In his brilliant essay What Is To Be Done, Ali Shariati observes that there is “no universal prototype for being enlightened.” Someone enlightened in postwar industrialised Europe (his example is Jean-Paul Sartre) may not be enlightened in India, and may perhaps fail to play the role of an enlightened one.

Similarly spirituality – that big sister of intellect and reason, with all its universal message, its humanitarian servitude, its ecstatic dimensions, its distant exoticism – spirituality has its own soil, its own personal history, its own taste of things, removing which makes it hollow, meaningless, mundane, a souvenir tossed around with no knowledge of its real worth.

Such efforts to exacerbate literature that is deeply religious, to produce absurd feel-good canons that often find place in conventional self-help books, porno magazines, pop star interviews, does not feed the intended; rather it becomes another commodity it was supposed to rebel against.

The great Persian mystic poet. The healing power of Buddha. The medicinal advantages of Oum. These become commodities for the Eurocentric, a colonial hangover, and consequently, given the prevailing global power structures, put on a syllabus for the very people for whom such literatures were originally written.

“But it’s not just East and West,” said another friend of mine with conviction, “there is also the subaltern and the oppressor element to it.”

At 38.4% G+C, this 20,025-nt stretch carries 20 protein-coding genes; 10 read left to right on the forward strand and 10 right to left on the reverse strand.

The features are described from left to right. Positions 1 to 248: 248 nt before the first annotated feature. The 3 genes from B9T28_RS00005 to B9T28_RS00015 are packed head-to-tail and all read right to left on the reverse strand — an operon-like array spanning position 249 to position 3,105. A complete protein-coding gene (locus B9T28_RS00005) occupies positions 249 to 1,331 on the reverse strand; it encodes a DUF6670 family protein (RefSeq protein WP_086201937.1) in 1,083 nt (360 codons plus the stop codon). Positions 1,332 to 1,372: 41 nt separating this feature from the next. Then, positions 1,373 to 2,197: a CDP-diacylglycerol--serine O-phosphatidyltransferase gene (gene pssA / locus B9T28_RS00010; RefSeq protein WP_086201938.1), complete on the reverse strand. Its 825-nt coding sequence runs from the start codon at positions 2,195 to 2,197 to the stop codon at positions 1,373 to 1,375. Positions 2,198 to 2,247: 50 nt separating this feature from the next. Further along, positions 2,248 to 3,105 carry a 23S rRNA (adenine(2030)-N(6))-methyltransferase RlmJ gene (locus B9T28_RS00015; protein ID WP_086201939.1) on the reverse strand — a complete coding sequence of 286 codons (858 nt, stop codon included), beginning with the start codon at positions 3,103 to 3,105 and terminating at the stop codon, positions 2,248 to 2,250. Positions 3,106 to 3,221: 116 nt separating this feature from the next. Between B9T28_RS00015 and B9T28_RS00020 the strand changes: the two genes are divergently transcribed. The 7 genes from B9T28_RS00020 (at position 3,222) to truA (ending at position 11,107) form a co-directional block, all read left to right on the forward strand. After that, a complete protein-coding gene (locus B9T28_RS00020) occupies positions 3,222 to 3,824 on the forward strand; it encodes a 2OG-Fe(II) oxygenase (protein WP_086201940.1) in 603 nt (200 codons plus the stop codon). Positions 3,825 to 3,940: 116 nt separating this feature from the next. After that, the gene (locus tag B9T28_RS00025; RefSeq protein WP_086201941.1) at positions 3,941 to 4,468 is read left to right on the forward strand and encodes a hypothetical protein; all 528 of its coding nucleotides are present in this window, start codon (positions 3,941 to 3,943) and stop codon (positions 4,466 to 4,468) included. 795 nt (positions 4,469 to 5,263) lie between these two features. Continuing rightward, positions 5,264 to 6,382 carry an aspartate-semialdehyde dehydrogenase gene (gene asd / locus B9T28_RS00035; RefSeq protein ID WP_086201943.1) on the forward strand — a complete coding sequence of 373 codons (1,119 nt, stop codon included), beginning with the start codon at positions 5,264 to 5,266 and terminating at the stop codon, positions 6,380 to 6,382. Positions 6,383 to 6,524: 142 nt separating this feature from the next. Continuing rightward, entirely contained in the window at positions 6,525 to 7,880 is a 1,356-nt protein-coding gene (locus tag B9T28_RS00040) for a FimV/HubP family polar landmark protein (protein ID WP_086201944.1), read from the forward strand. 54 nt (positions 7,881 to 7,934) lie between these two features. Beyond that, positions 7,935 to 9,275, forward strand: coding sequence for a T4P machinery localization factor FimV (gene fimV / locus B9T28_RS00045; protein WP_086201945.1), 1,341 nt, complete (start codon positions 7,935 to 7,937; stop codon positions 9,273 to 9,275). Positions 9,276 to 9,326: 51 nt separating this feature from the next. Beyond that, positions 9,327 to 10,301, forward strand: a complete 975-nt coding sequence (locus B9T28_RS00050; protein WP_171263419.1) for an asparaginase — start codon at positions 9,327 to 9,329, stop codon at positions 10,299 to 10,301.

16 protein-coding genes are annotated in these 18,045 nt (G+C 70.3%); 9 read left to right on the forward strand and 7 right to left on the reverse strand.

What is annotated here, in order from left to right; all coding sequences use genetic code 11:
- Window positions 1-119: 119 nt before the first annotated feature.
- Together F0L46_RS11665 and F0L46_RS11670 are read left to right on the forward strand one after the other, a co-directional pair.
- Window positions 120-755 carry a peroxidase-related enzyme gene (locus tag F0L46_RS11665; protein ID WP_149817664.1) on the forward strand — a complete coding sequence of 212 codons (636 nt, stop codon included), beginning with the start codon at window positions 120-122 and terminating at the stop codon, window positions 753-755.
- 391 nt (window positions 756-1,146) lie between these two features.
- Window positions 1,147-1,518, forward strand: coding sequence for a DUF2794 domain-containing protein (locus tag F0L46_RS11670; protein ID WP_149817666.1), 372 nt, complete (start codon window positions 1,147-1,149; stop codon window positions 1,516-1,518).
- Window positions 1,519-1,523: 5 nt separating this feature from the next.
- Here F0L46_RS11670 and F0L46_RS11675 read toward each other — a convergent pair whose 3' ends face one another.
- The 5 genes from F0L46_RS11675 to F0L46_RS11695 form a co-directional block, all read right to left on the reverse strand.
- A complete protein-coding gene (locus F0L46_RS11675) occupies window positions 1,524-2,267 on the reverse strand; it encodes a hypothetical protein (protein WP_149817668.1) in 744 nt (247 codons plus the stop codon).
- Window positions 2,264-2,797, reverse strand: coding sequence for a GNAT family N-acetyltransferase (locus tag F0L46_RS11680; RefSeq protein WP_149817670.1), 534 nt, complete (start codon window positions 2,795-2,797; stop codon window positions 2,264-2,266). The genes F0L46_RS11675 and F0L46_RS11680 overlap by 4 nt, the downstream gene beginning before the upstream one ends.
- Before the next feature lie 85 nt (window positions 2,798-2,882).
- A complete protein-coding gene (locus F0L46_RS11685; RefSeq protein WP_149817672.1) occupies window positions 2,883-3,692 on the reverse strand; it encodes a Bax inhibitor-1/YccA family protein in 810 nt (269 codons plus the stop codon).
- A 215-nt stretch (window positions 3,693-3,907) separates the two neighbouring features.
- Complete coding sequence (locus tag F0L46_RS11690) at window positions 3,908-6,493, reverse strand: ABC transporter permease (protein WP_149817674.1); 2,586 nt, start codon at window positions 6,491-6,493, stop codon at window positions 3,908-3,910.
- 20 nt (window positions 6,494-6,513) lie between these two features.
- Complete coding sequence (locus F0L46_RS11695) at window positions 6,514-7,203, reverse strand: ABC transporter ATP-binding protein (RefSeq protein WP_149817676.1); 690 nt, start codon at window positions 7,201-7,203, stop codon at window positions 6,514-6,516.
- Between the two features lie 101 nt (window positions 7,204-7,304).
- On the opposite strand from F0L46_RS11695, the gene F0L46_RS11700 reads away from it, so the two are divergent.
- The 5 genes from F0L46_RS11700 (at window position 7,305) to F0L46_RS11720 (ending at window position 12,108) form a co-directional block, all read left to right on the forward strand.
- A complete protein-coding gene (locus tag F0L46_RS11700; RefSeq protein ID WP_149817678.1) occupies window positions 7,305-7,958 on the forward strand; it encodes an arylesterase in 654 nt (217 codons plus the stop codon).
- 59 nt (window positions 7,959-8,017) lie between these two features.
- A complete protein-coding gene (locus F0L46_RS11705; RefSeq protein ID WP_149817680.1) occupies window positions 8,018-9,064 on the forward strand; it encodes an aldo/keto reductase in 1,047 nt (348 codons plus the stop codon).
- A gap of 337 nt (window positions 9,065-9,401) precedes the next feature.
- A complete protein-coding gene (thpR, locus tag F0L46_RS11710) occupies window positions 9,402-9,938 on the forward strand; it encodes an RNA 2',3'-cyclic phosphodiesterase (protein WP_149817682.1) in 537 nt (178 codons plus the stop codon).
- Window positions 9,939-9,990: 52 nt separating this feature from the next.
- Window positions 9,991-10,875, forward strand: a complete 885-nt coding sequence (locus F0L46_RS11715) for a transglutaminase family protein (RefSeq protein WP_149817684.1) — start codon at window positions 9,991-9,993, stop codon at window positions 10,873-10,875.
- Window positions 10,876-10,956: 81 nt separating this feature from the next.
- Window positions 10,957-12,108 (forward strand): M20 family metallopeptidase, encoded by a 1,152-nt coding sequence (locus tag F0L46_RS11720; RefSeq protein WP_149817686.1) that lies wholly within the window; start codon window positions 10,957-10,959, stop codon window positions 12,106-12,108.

This drew my attention to the great poet Kabir Das and the Brahmanisation of his poetry.

Poets like Kabir, Raidas, Tukaram, thought to have belonged to the non-Brahmin castes of the Hindu caste hierarchy, sometimes wrote about equal, timeless, sorrowless towns.

For Kabir it was Premnagar, city of love. Later I learnt how ‘the city of love’ metaphorically became ‘the city of Ram’ in Kabir’s poems, an appropriation performed by a Brahmin scholar, and later commodified by inducing it into the national civil services exams.

The poetry of Kabir, which is suffused with social resistance, was constructed to ‘surrendering’, the deconstruction of which almost seems impossible.

A nation with a history of oppressing citizens in the name of caste often flaunts this rich heritage on international platforms, cleverly mythologising the intellectual wealth of the people it viciously continues to oppress.

When I arrived in college I saw a baseless intellectual atmosphere, engineered by meaningless jargon. Now with the passage of time this atmosphere has transformed into serious scholarly endeavours, but the only knowledge we have gained is knowledge of betrayals.

Our wisdom is the wisdom of who looted us. Even before we could understand or defend our own traditional knowledge, our own intellectual assets, we were introduced to them with notions of “cultural hegemony”, endless histories of colonialism and analyses of imperialism, as they still continue to take its grotesque form.

In the last year of college, as we had tea at a local eatery called Al-Buffet, my friend and I laughed at the name, but with time we had learnt how such small, harmless things often feed into much bigger problems.

Often they leave us in a complicated relationship with our oppressors. If consciousness is a language, then we are a people who are lost in translations.